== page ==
#13: Leading Behind the Scenes (Sandra Divack Moss & Rabbi Tobias Divack Moss)
In this mother-son conversation, Rabbi Moss speaks with Sandra Divack Moss, who he labels as a Jewish non-profit superstar. Sandy shares insights and highlights from her leading roles in establishing the inter-generational care organization DOROT, saving the historic Eldridge Street Synagogue, and currently serving as executive director of Stephen Wise Free Synagogue in New York City.
An edited excerpt from this week’s Temple Talks follows below.
Sandy Divack Moss
At that time, the value proposition was that each generation had as much to gain from the other. It wasn’t about doing for the elderly. Of course, there was a lot of doing for the elderly, but there was also mutual learning.
In my parents’ generation of American Jewish life, the focus was on assimilation. So my peers had so much to learn from the previous generation about how to live a Jewish life.
What you’re talking about is something that drew me to the rabbinate and synagogue life in particular. I think in contemporary society, there are fewer and fewer opportunities for intergenerational connection. We don’t all live in a small town with a town center where you’re interacting across generations. But at the synagogue, like you’ve been saying, there’s so much for younger people to learn from older people, and vice-versa.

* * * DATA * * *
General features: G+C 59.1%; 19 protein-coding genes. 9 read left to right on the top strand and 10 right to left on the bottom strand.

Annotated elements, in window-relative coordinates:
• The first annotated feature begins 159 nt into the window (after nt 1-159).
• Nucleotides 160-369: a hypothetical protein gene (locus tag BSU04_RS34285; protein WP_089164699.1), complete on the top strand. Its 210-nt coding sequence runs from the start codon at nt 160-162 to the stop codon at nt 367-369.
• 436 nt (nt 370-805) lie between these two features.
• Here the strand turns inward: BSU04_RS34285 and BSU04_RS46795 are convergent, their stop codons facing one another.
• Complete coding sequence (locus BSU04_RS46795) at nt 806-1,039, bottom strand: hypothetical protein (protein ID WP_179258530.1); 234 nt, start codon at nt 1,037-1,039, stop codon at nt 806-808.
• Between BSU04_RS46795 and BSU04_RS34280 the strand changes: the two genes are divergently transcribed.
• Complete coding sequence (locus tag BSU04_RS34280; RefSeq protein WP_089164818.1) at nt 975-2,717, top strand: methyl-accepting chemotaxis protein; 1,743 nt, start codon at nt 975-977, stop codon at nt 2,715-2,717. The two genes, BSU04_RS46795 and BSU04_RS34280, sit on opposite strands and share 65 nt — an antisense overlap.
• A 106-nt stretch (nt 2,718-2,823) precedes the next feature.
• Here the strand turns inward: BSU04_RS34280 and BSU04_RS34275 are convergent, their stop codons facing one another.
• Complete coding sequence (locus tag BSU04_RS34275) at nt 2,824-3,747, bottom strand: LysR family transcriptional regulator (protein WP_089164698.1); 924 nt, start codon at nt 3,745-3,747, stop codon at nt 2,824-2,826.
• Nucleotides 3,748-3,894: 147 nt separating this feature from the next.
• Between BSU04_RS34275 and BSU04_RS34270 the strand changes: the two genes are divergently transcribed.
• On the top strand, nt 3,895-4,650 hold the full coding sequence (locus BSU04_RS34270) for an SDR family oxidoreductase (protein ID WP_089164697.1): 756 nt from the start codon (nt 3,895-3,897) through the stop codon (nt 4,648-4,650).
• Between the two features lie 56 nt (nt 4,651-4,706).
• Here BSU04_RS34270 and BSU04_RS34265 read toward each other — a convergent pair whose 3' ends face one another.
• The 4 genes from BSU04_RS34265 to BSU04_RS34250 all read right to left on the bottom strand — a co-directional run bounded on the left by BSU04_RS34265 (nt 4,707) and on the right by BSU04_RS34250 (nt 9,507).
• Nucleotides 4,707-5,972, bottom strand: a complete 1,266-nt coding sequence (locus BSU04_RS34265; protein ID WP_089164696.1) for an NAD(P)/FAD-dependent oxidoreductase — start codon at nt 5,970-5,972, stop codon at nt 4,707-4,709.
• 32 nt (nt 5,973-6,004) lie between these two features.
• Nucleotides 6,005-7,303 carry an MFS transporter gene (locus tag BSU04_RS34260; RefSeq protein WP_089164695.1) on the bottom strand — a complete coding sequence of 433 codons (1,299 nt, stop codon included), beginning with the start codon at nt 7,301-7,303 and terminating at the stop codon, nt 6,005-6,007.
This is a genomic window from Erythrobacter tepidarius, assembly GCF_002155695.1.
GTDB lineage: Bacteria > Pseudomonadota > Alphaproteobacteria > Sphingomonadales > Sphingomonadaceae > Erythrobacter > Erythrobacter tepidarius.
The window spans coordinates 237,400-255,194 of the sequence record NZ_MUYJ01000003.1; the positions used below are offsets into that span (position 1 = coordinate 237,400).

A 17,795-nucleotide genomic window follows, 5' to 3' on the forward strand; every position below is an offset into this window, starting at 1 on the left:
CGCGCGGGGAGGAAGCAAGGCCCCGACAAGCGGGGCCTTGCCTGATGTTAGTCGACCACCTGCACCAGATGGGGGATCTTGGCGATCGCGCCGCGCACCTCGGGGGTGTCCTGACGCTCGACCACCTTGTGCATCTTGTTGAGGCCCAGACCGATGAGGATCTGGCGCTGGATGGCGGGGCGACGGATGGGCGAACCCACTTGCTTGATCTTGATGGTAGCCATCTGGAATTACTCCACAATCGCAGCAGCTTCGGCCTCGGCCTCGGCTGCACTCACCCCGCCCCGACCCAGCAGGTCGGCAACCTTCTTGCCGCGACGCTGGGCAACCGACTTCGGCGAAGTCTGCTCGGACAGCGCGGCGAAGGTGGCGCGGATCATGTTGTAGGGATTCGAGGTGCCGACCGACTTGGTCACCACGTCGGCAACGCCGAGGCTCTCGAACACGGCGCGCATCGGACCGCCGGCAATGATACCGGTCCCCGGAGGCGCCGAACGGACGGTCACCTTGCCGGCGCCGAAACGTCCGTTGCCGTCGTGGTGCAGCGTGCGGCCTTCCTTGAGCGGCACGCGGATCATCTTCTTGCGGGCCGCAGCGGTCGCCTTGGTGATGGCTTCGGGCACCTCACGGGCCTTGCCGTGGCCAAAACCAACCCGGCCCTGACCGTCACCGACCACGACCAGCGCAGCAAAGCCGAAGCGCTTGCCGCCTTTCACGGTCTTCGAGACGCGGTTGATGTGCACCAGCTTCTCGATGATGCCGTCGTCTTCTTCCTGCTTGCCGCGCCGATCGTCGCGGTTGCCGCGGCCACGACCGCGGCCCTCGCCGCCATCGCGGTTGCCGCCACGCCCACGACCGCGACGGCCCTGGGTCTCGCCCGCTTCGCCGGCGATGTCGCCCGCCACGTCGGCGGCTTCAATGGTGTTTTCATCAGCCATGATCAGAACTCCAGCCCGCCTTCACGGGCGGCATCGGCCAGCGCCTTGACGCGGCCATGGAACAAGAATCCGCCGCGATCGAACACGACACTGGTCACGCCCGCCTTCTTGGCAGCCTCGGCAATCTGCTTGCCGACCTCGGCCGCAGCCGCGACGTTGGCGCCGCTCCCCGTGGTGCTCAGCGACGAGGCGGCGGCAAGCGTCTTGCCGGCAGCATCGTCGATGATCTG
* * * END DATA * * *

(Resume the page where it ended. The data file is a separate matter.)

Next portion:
Sandy Divack Moss
I came up with the idea of conference call seders. It struck me that Passover is such an important thing, and there were these homebound people that couldn’t have a seder. I remember a particular woman who had MS and was bed-bound, but wanted to be part of a seder.
So we delivered all the accoutrement, including of course a haggadah and a shankbone.
At the time, the only way you could set up conference calls was to work through New York Telephone. So we’d give them, say, the 10 numbers we needed to hook together. And I got these young people to commit to run the conference call seders so the shut-in elderly would join together for a seder and then that eventually morphed into what still exists today at DOROT, a University Without Walls.
So we pushed the conference call seders into other forms throughout the year on different topics. For example, everyone would watch Phil Donahue, which was like the Oprah of the time, and then would have the opportunity to talk together.
That sounds like a precursor to what’s been happening during this pandemic. Many synagogues have always known in some way, but really realized and materialized during this period, that there are a lot of people who can’t come to the synagogue for a variety of reasons, and we can do so much more to meet people where they’re at and leverage technology—yours that existed since the 80s and now new tech today—to bring as much Jewish life to as many people as we can.
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